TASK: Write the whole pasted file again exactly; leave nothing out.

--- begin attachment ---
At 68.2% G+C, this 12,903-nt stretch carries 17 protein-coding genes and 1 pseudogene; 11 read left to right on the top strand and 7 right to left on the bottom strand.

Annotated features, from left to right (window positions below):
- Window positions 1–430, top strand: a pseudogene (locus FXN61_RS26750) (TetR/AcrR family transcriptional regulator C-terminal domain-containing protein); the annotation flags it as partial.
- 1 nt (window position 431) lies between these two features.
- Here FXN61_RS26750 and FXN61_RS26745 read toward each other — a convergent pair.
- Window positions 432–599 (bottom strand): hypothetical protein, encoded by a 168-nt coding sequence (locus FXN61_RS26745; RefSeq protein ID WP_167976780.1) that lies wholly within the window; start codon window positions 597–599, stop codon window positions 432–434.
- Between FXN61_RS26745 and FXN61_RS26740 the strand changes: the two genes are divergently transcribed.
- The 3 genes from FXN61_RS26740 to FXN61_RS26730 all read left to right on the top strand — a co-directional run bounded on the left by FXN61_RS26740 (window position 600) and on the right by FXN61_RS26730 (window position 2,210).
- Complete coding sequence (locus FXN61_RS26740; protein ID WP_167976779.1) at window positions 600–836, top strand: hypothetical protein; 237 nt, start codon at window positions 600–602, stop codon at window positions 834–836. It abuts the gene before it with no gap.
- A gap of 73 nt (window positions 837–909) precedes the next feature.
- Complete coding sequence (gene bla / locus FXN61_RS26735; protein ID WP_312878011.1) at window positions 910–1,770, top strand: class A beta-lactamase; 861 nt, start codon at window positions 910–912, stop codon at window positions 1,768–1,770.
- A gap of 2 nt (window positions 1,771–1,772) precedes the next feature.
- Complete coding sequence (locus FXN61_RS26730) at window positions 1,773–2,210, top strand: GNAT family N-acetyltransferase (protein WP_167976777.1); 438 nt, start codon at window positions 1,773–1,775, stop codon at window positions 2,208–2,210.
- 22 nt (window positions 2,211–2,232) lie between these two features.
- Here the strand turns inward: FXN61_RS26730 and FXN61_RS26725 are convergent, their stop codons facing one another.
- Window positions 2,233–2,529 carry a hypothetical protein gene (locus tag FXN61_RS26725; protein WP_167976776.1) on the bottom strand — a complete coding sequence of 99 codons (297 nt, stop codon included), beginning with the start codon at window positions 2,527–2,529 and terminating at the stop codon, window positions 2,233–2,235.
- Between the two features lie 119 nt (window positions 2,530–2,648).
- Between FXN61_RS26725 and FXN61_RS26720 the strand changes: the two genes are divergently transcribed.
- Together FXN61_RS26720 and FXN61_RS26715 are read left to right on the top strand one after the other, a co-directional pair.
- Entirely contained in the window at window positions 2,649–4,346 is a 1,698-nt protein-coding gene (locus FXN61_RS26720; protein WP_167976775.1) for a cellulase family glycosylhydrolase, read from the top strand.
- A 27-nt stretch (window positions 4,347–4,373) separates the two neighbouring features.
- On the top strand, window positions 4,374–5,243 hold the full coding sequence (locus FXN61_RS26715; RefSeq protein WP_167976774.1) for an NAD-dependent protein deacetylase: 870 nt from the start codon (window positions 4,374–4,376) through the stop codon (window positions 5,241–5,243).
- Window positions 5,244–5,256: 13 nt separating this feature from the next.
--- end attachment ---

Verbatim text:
At 68.2% G+C, this 12,903-nt stretch carries 17 protein-coding genes and 1 pseudogene; 11 read left to right on the top strand and 7 right to left on the bottom strand.

Annotated features, from left to right (window positions below):
- Window positions 1–430, top strand: a pseudogene (locus FXN61_RS26750) (TetR/AcrR family transcriptional regulator C-terminal domain-containing protein); the annotation flags it as partial.
- 1 nt (window position 431) lies between these two features.
- Here FXN61_RS26750 and FXN61_RS26745 read toward each other — a convergent pair.
- Window positions 432–599 (bottom strand): hypothetical protein, encoded by a 168-nt coding sequence (locus FXN61_RS26745; RefSeq protein ID WP_167976780.1) that lies wholly within the window; start codon window positions 597–599, stop codon window positions 432–434.
- Between FXN61_RS26745 and FXN61_RS26740 the strand changes: the two genes are divergently transcribed.
- The 3 genes from FXN61_RS26740 to FXN61_RS26730 all read left to right on the top strand — a co-directional run bounded on the left by FXN61_RS26740 (window position 600) and on the right by FXN61_RS26730 (window position 2,210).
- Complete coding sequence (locus FXN61_RS26740; protein ID WP_167976779.1) at window positions 600–836, top strand: hypothetical protein; 237 nt, start codon at window positions 600–602, stop codon at window positions 834–836. It abuts the gene before it with no gap.
- A gap of 73 nt (window positions 837–909) precedes the next feature.
- Complete coding sequence (gene bla / locus FXN61_RS26735; protein ID WP_312878011.1) at window positions 910–1,770, top strand: class A beta-lactamase; 861 nt, start codon at window positions 910–912, stop codon at window positions 1,768–1,770.
- A gap of 2 nt (window positions 1,771–1,772) precedes the next feature.
- Complete coding sequence (locus FXN61_RS26730) at window positions 1,773–2,210, top strand: GNAT family N-acetyltransferase (protein WP_167976777.1); 438 nt, start codon at window positions 1,773–1,775, stop codon at window positions 2,208–2,210.
- 22 nt (window positions 2,211–2,232) lie between these two features.
- Here the strand turns inward: FXN61_RS26730 and FXN61_RS26725 are convergent, their stop codons facing one another.
- Window positions 2,233–2,529 carry a hypothetical protein gene (locus tag FXN61_RS26725; protein WP_167976776.1) on the bottom strand — a complete coding sequence of 99 codons (297 nt, stop codon included), beginning with the start codon at window positions 2,527–2,529 and terminating at the stop codon, window positions 2,233–2,235.
- Between the two features lie 119 nt (window positions 2,530–2,648).
- Between FXN61_RS26725 and FXN61_RS26720 the strand changes: the two genes are divergently transcribed.
- Together FXN61_RS26720 and FXN61_RS26715 are read left to right on the top strand one after the other, a co-directional pair.
- Entirely contained in the window at window positions 2,649–4,346 is a 1,698-nt protein-coding gene (locus FXN61_RS26720; protein WP_167976775.1) for a cellulase family glycosylhydrolase, read from the top strand.
- A 27-nt stretch (window positions 4,347–4,373) separates the two neighbouring features.
- On the top strand, window positions 4,374–5,243 hold the full coding sequence (locus FXN61_RS26715; RefSeq protein WP_167976774.1) for an NAD-dependent protein deacetylase: 870 nt from the start codon (window positions 4,374–4,376) through the stop codon (window positions 5,241–5,243).
- Window positions 5,244–5,256: 13 nt separating this feature from the next.